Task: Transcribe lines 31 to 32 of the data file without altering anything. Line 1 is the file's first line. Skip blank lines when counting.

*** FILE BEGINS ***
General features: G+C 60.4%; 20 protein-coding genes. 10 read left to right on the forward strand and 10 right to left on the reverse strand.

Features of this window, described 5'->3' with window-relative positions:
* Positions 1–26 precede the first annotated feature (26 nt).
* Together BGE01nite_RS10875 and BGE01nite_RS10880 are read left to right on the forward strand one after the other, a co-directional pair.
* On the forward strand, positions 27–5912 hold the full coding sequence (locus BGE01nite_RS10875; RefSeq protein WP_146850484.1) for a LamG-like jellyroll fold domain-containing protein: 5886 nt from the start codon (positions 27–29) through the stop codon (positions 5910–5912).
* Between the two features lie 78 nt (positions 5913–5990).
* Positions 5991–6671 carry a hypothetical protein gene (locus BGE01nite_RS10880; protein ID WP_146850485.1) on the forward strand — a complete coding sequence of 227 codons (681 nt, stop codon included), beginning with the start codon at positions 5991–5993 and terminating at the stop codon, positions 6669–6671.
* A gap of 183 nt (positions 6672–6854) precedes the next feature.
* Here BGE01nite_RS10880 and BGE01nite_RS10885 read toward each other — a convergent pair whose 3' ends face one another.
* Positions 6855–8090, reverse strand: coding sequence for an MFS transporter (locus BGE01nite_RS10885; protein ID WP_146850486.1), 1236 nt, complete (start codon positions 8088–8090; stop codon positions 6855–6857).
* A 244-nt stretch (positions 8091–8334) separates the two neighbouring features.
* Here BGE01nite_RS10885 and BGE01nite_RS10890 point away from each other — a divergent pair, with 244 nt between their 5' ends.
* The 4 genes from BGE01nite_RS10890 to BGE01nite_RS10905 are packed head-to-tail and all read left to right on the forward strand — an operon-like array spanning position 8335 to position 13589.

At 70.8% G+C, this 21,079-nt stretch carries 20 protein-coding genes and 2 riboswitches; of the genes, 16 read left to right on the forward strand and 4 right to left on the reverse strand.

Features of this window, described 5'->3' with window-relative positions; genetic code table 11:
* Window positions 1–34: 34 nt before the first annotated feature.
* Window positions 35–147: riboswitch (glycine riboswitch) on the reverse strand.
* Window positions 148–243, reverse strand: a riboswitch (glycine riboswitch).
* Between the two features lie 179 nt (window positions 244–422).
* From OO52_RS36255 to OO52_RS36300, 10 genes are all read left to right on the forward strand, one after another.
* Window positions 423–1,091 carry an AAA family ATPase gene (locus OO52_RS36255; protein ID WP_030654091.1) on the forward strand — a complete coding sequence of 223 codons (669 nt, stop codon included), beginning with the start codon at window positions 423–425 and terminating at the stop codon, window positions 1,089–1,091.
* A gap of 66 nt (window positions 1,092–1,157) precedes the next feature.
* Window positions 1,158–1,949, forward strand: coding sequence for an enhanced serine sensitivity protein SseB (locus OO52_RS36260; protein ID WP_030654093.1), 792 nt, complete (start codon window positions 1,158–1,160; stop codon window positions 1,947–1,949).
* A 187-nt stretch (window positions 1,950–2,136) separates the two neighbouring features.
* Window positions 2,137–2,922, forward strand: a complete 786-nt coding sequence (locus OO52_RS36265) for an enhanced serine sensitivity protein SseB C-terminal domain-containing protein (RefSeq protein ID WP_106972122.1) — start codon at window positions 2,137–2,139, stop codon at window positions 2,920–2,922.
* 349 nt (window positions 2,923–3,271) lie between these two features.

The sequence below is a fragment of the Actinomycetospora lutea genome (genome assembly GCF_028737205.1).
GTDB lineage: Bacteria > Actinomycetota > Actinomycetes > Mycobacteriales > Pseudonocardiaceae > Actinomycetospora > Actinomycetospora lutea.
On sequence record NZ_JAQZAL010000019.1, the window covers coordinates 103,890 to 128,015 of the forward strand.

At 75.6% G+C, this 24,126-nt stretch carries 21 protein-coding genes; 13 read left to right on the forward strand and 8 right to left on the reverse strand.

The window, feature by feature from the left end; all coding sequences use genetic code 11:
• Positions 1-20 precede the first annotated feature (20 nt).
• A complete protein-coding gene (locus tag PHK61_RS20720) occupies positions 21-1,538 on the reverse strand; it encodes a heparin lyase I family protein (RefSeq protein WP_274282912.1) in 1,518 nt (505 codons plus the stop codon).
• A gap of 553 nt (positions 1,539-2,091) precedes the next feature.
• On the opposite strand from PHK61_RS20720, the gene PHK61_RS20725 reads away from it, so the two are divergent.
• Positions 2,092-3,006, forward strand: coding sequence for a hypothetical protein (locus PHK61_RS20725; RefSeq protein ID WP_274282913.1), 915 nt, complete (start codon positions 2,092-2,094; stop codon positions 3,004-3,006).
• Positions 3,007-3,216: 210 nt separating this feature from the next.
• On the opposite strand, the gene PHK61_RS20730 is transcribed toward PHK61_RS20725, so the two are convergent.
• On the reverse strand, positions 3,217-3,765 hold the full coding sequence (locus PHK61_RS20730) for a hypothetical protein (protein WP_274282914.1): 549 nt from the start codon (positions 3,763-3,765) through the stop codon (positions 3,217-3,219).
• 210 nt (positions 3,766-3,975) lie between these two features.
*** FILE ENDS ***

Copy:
The window, feature by feature from the left end; all coding sequences use genetic code 11:
• Positions 1-20 precede the first annotated feature (20 nt).